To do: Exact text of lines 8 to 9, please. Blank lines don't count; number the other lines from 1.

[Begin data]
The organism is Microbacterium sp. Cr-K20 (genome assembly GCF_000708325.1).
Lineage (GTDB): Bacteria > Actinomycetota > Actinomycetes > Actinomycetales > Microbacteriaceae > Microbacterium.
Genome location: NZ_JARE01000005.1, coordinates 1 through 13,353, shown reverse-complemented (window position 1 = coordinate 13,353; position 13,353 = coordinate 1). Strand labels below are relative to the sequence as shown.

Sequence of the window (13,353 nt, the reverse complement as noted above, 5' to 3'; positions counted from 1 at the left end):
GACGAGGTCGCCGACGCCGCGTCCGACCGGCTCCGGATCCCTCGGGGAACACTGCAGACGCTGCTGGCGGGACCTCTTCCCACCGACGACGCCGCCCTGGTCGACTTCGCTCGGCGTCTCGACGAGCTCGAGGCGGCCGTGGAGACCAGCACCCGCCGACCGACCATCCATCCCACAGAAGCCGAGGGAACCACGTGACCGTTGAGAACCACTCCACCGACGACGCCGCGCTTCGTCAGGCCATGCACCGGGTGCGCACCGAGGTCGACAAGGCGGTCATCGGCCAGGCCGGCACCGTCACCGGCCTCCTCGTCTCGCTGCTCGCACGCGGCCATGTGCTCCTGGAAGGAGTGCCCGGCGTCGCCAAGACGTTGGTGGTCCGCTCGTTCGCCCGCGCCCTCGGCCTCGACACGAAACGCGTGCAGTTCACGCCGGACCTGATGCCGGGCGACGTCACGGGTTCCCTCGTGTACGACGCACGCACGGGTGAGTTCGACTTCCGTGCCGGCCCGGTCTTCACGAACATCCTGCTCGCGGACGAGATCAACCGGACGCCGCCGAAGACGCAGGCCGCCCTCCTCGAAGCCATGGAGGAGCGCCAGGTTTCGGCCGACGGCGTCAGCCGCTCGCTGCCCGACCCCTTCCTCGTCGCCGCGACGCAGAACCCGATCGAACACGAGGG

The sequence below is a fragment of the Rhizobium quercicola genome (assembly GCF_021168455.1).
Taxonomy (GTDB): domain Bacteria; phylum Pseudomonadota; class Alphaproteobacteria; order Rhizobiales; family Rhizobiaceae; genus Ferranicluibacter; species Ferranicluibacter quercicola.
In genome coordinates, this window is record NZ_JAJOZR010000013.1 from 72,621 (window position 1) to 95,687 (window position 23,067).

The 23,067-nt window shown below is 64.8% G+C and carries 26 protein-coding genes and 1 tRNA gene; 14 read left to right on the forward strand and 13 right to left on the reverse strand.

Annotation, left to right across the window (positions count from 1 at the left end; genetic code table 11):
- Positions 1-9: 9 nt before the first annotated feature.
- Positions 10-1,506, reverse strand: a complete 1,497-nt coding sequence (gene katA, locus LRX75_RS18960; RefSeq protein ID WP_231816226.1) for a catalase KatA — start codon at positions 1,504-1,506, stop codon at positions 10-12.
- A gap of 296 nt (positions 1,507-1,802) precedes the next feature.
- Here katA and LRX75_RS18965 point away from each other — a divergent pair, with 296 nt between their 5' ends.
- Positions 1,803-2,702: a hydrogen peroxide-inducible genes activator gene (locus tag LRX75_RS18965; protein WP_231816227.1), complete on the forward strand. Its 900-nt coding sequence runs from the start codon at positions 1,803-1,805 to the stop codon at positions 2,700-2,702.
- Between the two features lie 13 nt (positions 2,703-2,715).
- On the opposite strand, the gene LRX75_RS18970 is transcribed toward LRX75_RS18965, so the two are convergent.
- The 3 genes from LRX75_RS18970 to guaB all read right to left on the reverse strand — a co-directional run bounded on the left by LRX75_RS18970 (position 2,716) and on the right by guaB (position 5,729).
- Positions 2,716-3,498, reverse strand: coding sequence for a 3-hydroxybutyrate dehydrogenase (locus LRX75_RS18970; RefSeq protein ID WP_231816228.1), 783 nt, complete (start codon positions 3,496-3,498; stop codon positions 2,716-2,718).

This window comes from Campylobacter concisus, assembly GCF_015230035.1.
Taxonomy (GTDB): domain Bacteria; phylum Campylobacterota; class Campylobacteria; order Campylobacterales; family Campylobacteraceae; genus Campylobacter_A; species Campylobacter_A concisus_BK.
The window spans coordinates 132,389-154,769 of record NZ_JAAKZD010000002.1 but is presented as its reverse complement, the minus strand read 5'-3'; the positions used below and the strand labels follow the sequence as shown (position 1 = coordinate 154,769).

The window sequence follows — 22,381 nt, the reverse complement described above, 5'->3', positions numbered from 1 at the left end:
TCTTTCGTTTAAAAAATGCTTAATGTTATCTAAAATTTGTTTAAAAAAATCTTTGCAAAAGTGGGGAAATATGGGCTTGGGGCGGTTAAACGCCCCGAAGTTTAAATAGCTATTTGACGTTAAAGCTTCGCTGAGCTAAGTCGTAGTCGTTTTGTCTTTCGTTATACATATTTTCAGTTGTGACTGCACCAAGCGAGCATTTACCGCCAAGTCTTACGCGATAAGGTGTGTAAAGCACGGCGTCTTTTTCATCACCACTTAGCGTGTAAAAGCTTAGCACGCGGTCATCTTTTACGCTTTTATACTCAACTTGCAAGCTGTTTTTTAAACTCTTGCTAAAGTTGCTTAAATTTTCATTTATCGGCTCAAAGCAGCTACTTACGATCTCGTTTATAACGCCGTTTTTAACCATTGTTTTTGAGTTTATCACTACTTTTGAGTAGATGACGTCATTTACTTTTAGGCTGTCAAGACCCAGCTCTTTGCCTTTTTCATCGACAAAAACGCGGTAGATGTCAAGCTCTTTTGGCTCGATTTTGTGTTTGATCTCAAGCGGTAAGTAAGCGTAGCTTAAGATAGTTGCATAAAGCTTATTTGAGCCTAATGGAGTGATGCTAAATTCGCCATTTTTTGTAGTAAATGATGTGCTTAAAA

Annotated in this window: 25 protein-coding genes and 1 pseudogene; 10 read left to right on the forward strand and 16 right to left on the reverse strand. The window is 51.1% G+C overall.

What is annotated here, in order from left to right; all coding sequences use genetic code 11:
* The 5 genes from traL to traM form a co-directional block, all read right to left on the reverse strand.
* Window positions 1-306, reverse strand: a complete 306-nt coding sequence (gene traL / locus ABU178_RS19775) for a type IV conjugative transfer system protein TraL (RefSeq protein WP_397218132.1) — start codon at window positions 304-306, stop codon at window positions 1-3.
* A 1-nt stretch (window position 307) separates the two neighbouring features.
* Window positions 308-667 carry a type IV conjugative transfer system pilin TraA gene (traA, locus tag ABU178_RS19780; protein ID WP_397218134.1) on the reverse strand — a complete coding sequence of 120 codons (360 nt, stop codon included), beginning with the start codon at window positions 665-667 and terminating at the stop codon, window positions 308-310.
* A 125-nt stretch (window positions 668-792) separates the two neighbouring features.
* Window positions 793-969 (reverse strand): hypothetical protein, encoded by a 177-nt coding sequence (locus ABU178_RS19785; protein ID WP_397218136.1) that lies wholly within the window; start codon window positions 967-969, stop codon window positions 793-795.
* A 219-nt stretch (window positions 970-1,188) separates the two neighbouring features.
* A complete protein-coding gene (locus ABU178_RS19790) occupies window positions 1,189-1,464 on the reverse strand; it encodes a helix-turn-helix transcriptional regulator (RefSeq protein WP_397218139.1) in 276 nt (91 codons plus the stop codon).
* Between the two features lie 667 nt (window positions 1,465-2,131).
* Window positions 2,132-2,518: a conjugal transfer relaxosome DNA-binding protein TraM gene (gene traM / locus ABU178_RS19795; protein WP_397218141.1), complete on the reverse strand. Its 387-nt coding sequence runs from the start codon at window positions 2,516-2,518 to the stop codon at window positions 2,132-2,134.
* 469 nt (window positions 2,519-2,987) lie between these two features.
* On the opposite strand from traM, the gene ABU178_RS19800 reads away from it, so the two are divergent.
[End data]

In genome coordinates, this window is record NZ_JAJOZR010000013.1 from 72,621 (window position 1) to 95,687 (window position 23,067).

The 23,067-nt window shown below is 64.8% G+C and carries 26 protein-coding genes and 1 tRNA gene; 14 read left to right on the forward strand and 13 right to left on the reverse strand.